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He says his legacy will be that he built a door.

Richard Gelles, outgoing dean of the School of Social Policy & Practice, did in fact advocate for the construction of a new entrance to the school. But after 13 years as dean, his contributions to SP2 have truly opened the door to a new era in the school’s history.

“The school is in a much better shape today than when he took it over,” said Ram Cnaan, a professor at the graduate school since 1986. “Academically, student-wise, budget-wise — on all fronts, much better.”

When Gelles became interim dean in 2001, University administrators were questioning the viability of the school, he said. SP2 was overspending its financial aid budget and struggling in the face of fluctuating numbers of applications from year to year. These fluctuations could make a difference of $1.2 million in tuition money coming — or failing to come — to the school each year.

“You couldn’t plan, you couldn’t do anything. You were paralyzed,” Gelles said. “You couldn’t hire new faculty because you didn’t know whether you could afford them. You didn’t know what to set for your financial aid budget because you didn’t know what you could afford.”

When then-Penn President Judith Rodin informed Gelles that she and a committee analyzing Penn’s future were considering closing the school or merging it with a different part of Penn, he told her with confidence, “It can be made viable with some very simple steps.”

A path to viability

During Penn’s Making History Campaign, Gelles spearheaded fundraising efforts that raised $33.6 million for SP2 between 2005 and 2012 — a substantial achievement considering that the school had only raised $16 million total in its previous 97 years of existence.

But in reinvigorating SP2, Gelles did not rely only on donations. He felt he had to make systematic improvements that would guarantee consistent income for the school.

His first goal when appointed dean in 2003 was to create new degree programs that would attract a wider range of students.

At first, Gelles looked at the work of the 19 faculty members at the school and realized that most of them specialized in social policy — areas such as welfare reform and mental health policy — as opposed to social work. However, at the time, SP2 — then called the School of Social Work — only offered a Master’s in Social Work and a Ph.D. in Social Welfare.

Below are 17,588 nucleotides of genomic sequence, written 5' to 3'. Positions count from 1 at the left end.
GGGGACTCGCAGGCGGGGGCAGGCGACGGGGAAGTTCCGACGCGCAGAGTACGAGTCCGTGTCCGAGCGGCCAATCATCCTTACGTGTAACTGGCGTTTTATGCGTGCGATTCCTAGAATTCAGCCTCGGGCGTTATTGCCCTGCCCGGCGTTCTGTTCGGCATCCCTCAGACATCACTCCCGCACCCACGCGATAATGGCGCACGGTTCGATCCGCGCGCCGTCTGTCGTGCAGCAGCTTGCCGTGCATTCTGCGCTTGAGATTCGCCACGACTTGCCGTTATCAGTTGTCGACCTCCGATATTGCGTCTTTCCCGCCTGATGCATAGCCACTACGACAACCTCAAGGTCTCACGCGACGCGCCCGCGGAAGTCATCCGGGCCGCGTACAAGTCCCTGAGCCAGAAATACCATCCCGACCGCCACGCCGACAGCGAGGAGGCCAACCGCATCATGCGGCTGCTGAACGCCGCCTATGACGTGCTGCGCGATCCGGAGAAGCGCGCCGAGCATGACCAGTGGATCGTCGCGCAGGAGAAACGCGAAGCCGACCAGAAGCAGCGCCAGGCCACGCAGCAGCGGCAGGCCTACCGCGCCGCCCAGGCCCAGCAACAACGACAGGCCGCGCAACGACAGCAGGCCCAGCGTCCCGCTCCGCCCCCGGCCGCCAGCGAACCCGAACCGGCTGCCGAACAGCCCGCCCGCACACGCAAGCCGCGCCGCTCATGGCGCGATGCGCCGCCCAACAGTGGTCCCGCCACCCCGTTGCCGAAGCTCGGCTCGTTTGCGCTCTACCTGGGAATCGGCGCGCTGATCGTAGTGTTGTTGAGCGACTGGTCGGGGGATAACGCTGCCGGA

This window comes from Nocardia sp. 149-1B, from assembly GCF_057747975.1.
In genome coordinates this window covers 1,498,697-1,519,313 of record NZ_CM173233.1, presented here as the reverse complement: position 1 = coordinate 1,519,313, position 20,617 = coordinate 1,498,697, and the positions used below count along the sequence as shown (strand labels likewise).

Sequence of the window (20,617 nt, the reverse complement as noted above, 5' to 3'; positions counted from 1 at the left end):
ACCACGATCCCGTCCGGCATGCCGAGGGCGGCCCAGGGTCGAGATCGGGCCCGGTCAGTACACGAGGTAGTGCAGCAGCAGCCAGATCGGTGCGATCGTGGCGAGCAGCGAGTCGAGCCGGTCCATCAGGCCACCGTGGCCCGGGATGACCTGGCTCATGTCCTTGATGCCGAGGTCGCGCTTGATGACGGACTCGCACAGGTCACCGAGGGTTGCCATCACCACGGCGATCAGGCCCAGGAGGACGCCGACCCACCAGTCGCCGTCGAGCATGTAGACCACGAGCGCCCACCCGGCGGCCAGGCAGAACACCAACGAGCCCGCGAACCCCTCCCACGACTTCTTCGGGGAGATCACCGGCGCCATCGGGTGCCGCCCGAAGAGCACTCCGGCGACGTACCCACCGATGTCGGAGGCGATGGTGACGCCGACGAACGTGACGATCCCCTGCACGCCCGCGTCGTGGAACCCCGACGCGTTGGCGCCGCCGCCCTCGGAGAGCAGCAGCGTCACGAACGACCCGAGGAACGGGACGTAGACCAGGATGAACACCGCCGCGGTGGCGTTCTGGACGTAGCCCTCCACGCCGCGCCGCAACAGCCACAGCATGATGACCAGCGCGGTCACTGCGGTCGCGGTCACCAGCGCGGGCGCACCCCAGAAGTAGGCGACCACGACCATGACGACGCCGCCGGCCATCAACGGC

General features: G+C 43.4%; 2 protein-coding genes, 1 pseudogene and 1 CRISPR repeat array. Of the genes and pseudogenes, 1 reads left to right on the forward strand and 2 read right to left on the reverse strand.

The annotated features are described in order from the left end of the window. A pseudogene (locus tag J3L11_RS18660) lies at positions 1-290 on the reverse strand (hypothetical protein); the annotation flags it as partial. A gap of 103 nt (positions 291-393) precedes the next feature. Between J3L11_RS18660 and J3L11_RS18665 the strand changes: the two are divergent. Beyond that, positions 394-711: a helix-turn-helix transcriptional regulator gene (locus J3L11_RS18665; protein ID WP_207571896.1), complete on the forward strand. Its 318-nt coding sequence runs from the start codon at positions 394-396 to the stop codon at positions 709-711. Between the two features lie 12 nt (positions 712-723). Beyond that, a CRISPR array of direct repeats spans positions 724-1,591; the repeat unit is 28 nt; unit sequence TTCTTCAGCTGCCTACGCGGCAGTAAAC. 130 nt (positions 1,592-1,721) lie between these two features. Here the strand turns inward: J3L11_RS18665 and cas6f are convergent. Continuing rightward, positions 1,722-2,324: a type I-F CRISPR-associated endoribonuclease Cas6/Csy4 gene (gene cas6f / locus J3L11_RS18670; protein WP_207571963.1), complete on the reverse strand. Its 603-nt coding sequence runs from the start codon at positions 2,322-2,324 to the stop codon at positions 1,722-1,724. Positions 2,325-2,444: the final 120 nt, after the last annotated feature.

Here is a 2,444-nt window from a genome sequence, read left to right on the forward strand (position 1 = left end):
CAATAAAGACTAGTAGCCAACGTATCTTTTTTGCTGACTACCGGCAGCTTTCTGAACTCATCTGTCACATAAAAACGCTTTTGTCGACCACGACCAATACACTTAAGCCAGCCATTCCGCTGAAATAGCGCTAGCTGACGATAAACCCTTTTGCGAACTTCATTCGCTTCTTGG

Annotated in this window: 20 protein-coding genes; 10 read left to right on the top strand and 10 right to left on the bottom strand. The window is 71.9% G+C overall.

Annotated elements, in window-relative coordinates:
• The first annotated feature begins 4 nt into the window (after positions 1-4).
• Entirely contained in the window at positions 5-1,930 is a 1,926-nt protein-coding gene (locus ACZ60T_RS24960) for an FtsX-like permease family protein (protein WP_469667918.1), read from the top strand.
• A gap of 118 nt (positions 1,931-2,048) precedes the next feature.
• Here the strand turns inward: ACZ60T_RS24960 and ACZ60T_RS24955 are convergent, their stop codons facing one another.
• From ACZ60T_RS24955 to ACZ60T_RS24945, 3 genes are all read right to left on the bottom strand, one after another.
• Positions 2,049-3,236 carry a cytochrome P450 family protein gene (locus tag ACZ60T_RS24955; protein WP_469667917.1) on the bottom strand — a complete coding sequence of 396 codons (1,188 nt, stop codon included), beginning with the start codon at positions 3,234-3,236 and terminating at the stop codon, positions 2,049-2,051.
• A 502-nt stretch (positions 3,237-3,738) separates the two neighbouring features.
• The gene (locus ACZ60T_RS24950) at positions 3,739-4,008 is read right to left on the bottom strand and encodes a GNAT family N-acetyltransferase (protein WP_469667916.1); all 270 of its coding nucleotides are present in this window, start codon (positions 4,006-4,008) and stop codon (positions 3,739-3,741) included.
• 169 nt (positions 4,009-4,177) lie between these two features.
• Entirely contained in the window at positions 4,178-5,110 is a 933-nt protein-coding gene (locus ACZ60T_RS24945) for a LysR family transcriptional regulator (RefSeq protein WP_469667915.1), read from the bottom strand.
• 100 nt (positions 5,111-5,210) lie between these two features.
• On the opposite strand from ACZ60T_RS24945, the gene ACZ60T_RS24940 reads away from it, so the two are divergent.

“Light bulb number one: What if we offer a social policy degree?” said Gelles, recalling his thought process. “I said, ‘We’re not taking advantage of what our faculty have, we’re not taking advantage of what their strengths are.’”

One of his first ideas was to implement a Master of Science in Nonprofit Leadership program at Penn’s School of Social Work, following his negative experience on the board of a nonprofit in Philadelphia that he felt was organized poorly.

The program launched in 2005, and one year later the school began offering a Master of Science in Social Policy as well.

“We expanded the portfolio of degree options, which has benefited the school because it brought in a broader set of students,” SP2 professor Dennis Culhane said. “This was a very critical period to transition to a multiple degree school, and Dean Gelles provided excellent leadership during that process.”

Putting the ‘2’ in SP2

While discussions for the master’s in nonprofit leadership were still underway in 2004, Gelles felt it was imperative to change the school’s name from the School of Social Work to the School of Social Policy & Practice.

“[The need for a new name] was confirmed when the program was debated by the University’s Academic Policy Committee,” Gelles said. “In the course of that discussion, one of the members of the committee said, ‘Well this is a very interesting degree program. What’s it doing in a school of social work?’”

Gelles said social work is associated with a “strong brand recognition” — people often associate it with low salaries, working with the poor and the transfer of wealth from the rich to the poor. Although he said these “brand” perceptions are often incorrect, having “social work” in the title of the school was limiting the types of applicants it received.

“The single most controversial, difficult part of being the dean here was to change the name of the school and not have ‘social work’ in it in any clear fashion,” Gelles said. “Professional social workers in and outside of the school felt that to change the name and not keep ‘social work’ in it was disrespectful to the profession.”

Culhane, who was a professor at the school throughout Gelles’ term as dean, said changing the school’s name was a “difficult process to navigate” because “there was a concern that the identity of the school was changing.”

Nevertheless, Culhane feels Gelles succeeded in maintaining the school’s central identity despite the change.

“I think it’s important that we continue to always reassess who we are and try to preserve that identity going forward,” Culhane said. “And I do believe the values of the school as they were before remain at the core of the school.”

Expanding programs